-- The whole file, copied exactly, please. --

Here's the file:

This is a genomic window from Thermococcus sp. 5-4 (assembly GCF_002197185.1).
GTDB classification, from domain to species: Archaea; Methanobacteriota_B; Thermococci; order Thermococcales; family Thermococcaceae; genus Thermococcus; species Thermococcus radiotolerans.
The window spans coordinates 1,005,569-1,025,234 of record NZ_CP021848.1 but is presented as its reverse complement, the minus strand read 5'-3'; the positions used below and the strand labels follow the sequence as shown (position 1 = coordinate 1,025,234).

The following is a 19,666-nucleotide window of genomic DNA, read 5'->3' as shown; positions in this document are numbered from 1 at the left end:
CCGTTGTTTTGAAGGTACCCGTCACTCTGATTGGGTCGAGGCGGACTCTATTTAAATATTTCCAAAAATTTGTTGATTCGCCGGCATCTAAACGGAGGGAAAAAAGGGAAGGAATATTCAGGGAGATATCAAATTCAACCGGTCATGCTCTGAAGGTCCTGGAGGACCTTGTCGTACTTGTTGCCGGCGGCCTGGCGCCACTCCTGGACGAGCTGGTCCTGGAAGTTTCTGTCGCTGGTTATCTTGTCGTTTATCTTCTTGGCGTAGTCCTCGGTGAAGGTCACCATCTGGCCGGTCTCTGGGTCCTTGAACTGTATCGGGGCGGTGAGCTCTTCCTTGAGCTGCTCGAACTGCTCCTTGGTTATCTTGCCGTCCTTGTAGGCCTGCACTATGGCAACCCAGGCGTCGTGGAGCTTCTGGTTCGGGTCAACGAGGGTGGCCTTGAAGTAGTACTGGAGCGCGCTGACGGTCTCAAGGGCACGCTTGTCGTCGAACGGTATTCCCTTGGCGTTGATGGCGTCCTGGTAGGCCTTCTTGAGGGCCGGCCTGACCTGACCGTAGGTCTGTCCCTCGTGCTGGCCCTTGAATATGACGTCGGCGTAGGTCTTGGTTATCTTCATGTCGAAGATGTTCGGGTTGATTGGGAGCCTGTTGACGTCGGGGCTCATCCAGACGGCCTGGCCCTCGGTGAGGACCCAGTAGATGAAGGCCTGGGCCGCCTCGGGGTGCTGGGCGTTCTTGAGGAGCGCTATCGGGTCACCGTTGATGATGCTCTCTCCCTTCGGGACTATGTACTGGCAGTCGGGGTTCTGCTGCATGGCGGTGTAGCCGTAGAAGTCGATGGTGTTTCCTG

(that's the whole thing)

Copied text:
This is a genomic window from Thermococcus sp. 5-4 (assembly GCF_002197185.1).
GTDB classification, from domain to species: Archaea; Methanobacteriota_B; Thermococci; order Thermococcales; family Thermococcaceae; genus Thermococcus; species Thermococcus radiotolerans.
The window spans coordinates 1,005,569-1,025,234 of record NZ_CP021848.1 but is presented as its reverse complement, the minus strand read 5'-3'; the positions used below and the strand labels follow the sequence as shown (position 1 = coordinate 1,025,234).

The following is a 19,666-nucleotide window of genomic DNA, read 5'->3' as shown; positions in this document are numbered from 1 at the left end:
CCGTTGTTTTGAAGGTACCCGTCACTCTGATTGGGTCGAGGCGGACTCTATTTAAATATTTCCAAAAATTTGTTGATTCGCCGGCATCTAAACGGAGGGAAAAAAGGGAAGGAATATTCAGGGAGATATCAAATTCAACCGGTCATGCTCTGAAGGTCCTGGAGGACCTTGTCGTACTTGTTGCCGGCGGCCTGGCGCCACTCCTGGACGAGCTGGTCCTGGAAGTTTCTGTCGCTGGTTATCTTGTCGTTTATCTTCTTGGCGTAGTCCTCGGTGAAGGTCACCATCTGGCCGGTCTCTGGGTCCTTGAACTGTATCGGGGCGGTGAGCTCTTCCTTGAGCTGCTCGAACTGCTCCTTGGTTATCTTGCCGTCCTTGTAGGCCTGCACTATGGCAACCCAGGCGTCGTGGAGCTTCTGGTTCGGGTCAACGAGGGTGGCCTTGAAGTAGTACTGGAGCGCGCTGACGGTCTCAAGGGCACGCTTGTCGTCGAACGGTATTCCCTTGGCGTTGATGGCGTCCTGGTAGGCCTTCTTGAGGGCCGGCCTGACCTGACCGTAGGTCTGTCCCTCGTGCTGGCCCTTGAATATGACGTCGGCGTAGGTCTTGGTTATCTTCATGTCGAAGATGTTCGGGTTGATTGGGAGCCTGTTGACGTCGGGGCTCATCCAGACGGCCTGGCCCTCGGTGAGGACCCAGTAGATGAAGGCCTGGGCCGCCTCGGGGTGCTGGGCGTTCTTGAGGAGCGCTATCGGGTCACCGTTGATGATGCTCTCTCCCTTCGGGACTATGTACTGGCAGTCGGGGTTCTGCTGCATGGCGGTGTAGCCGTAGAAGTCGATGGTGTTTCCTG